In addition, the battery identification circuit 110 generates an identification signal which is communicated to the wireless communications device 10 via the identification terminals 26,126. In a first embodiment, this generated identification signal varies over time at a fixed frequency, but has a variable duty cycle. An example of two possible identification signals are the squarewave waveforms shown in FIG. 3 and FIG. 4. As shown in the figures, the time from the start of one wave to the start of the next is constant, thereby defining a fixed frequency. The two identification signals of FIG. 3 and FIG. 4 are differentiated by their duty cycles, that is the time spent at the high voltage. The identification signal of FIG. 3 has a dwell time at the high voltage level of 3/4 of the period of the wave, thus its duty cycle is 3/4(75%). The identification signal of FIG. 4 has a dwell time at the high voltage level of 1/2 the period of the wave, thus its duty cycle is 1/2 (50%). While two examples of the identification signal are shown in FIGS. 3 and 4, a wide variety of duty cycles are possible. The number of different duty cycles may be limited by the frequency employed and the resolution of the generation and detection electronics, including slew rates.
When power is applied to the battery identification circuit 110 of FIG. 1, the energy stored in capacitor 112 is zero. Therefore, the voltage applied to the inverter 118 will be ground; consequently, the inverter 118 outputs a high voltage level. This high voltage level begins to charge up capacitor 1 12 through resistor 113. Eventually, the capacitor 112 will charge up, causing the input voltage to the inverter 118 to exceed logical high. When this happens, the inverter 118 will output a low voltage level, which in turn causes capacitor 112 to discharge through resistors 113 and 114. As capacitor 112 discharges, the voltage level to the inverter 118 will decrease. When the voltage to the inverter 1 18 falls below the logical low level, the inverter 1 18 will output a high voltage level. This cycle will repeat itself indefinitely for the battery identification circuit 110 of FIG. 1.
The particular identification signal generated by the battery identification circuit 110 will depend on the characteristics of the components of the battery identification circuit 110. By controlling the charge and discharge times of the capacitor 112, through the selection of the combination of capacitor 112, resistor 113 and resistor 114, the duty cycle and frequency of the generated identification signal may be controlled. Examples of various combinations are given below:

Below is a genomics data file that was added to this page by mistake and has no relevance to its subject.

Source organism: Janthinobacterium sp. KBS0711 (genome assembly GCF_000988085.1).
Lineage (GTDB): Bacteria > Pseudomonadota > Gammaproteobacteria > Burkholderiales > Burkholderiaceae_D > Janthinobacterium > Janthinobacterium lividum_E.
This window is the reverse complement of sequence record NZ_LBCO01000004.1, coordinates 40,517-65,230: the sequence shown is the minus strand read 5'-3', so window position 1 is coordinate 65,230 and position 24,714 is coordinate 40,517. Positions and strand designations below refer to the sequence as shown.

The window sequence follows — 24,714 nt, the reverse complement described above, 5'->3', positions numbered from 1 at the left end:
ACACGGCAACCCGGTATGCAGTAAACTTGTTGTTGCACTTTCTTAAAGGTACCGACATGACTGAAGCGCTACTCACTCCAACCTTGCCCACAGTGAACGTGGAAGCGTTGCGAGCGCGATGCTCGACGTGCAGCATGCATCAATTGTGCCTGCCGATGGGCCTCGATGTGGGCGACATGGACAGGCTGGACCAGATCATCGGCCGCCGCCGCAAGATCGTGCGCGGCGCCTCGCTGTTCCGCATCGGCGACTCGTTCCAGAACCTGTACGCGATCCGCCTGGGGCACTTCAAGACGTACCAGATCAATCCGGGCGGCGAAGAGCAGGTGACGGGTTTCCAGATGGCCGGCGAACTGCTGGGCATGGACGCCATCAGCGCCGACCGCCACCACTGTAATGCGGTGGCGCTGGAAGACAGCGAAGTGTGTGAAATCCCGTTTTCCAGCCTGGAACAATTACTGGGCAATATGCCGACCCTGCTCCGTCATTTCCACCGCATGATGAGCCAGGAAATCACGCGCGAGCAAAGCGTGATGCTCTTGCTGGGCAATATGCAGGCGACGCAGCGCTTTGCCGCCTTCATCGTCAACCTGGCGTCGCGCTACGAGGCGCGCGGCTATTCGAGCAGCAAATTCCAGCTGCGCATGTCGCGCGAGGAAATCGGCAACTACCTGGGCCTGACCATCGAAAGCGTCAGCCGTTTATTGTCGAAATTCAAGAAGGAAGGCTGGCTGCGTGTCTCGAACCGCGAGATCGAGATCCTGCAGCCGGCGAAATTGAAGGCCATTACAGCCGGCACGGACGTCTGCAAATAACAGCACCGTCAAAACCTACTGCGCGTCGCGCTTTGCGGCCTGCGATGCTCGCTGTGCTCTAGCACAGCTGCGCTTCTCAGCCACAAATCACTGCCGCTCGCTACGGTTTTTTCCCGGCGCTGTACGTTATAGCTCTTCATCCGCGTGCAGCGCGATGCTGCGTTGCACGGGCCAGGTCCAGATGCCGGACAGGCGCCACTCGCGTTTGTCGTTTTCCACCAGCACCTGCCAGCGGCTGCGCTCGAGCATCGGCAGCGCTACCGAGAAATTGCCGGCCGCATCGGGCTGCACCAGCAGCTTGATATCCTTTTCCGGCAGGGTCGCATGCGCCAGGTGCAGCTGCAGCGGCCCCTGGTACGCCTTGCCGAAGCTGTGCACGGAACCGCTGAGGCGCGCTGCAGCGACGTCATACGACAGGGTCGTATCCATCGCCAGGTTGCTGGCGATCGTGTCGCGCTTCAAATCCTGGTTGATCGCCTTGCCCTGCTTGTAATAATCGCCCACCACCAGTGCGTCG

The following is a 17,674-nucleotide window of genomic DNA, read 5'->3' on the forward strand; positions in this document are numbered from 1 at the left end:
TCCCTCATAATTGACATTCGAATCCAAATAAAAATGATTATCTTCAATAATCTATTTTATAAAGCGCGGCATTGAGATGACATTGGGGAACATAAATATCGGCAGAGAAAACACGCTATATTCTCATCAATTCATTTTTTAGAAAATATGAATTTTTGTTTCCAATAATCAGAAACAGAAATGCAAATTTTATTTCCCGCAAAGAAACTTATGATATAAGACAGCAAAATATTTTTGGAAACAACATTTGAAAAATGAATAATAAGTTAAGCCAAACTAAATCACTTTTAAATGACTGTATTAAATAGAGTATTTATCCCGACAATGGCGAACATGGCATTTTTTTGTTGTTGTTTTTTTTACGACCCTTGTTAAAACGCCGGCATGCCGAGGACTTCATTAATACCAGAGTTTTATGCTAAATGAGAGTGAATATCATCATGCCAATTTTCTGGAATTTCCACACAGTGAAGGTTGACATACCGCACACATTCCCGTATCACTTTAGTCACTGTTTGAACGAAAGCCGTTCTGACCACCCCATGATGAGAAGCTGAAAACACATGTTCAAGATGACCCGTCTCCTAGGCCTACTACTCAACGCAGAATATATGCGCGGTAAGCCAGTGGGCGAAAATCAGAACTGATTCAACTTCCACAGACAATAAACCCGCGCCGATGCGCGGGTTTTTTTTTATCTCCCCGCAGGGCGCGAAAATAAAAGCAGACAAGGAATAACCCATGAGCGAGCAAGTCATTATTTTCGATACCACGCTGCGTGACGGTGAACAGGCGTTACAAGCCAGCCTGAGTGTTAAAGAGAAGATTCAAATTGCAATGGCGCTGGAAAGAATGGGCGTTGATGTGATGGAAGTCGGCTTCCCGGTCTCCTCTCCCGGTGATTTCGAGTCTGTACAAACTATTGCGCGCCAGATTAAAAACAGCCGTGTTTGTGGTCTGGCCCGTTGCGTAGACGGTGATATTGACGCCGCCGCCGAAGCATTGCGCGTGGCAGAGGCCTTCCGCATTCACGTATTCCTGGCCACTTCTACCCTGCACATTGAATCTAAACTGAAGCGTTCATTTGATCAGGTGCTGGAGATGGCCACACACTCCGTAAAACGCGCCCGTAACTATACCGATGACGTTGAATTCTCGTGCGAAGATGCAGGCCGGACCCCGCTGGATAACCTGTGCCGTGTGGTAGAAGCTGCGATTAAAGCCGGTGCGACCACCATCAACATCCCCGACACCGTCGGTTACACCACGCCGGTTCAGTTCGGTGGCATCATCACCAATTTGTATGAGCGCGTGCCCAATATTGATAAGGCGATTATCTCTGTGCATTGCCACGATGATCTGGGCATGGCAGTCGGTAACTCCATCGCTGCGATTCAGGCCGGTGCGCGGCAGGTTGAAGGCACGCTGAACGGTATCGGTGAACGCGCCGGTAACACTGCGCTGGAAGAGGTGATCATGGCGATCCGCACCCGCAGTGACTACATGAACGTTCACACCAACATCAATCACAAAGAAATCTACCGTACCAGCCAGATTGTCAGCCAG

______________________________________Capacitor Resistor Resistor112 113 114 Frequency Duty Cycle______________________________________10 nf 34 kΩ 9.8 kΩ 5 kHz 80%10 nf 25 kΩ 38 kΩ 5 kHz 60%10 nf 22.7 kΩ 60.4 kΩ 5 kHz 40%10 nf 30 kΩ 11.3 kΩ 5 kHz 20%______________________________________
The battery identification circuits 110 shown in FIG. 1 and FIG. 2 are examples of circuits suitable for generating the battery identification signal. However, any circuit which outputs a constant frequency wave with varying duty cycles would function equivalently and is encompassed herein. Preferably, the waveform generated has a squarewave waveform. It is preferred that the battery identification circuit 110 consume very little power, such as less than 10 pA.
The difference in duty cycles allows the wireless communications device 10 to determine which type of battery pack 100 it is coupled to. The battery identification signal is received at the identification terminal 26 and filtered by the RC filter circuit 40. The RC filter circuit 40 smoothes the identification signal to produce a steady voltage level signal with the voltage level being the average of the identification signal generated by the battery identification circuit 110. This voltage level is communicated to the ID signal port 34 on the microprocessor 16. In addition, the battery voltage level is communicated to the reference power port 32 via the positive power terminals 24, 124. The microprocessor 16 then compares the voltage levels at the ID signal port 34 and the reference power port 32 and determines the relative ratio therebetween. Based on this ratio, the microprocessor 16 consults a lookup table of battery pack types and their corresponding duty cycles to determine what type of battery pack 100 is coupled to the wireless communications device 10.
Once the battery pack type is determined, the wireless communications device 10 may make any adjustments required to the battery charging circuit 18 for optimum battery charging and/or may change other operational characteristics such as transmit power level.
Note that the term "battery pack type" as used herein means the combination of battery cell chemistry/composition and the number and size of such cells in a battery pack 100. For instance, one battery pack type could be four size A lithium battery cells, another battery pack type could be six size A lithium battery cells, and still another battery pack type could be one size C NiCd battery cell.